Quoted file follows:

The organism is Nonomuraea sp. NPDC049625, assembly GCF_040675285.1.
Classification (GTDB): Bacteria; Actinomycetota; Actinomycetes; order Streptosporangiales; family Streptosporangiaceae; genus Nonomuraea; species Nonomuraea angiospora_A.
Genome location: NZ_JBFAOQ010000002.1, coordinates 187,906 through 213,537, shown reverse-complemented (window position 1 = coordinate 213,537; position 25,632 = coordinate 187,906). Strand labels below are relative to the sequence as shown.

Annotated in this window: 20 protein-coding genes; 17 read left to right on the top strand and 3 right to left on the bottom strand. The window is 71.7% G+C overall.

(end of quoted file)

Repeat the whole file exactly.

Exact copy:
The organism is Nonomuraea sp. NPDC049625, assembly GCF_040675285.1.
Classification (GTDB): Bacteria; Actinomycetota; Actinomycetes; order Streptosporangiales; family Streptosporangiaceae; genus Nonomuraea; species Nonomuraea angiospora_A.
Genome location: NZ_JBFAOQ010000002.1, coordinates 187,906 through 213,537, shown reverse-complemented (window position 1 = coordinate 213,537; position 25,632 = coordinate 187,906). Strand labels below are relative to the sequence as shown.

Annotated in this window: 20 protein-coding genes; 17 read left to right on the top strand and 3 right to left on the bottom strand. The window is 71.7% G+C overall.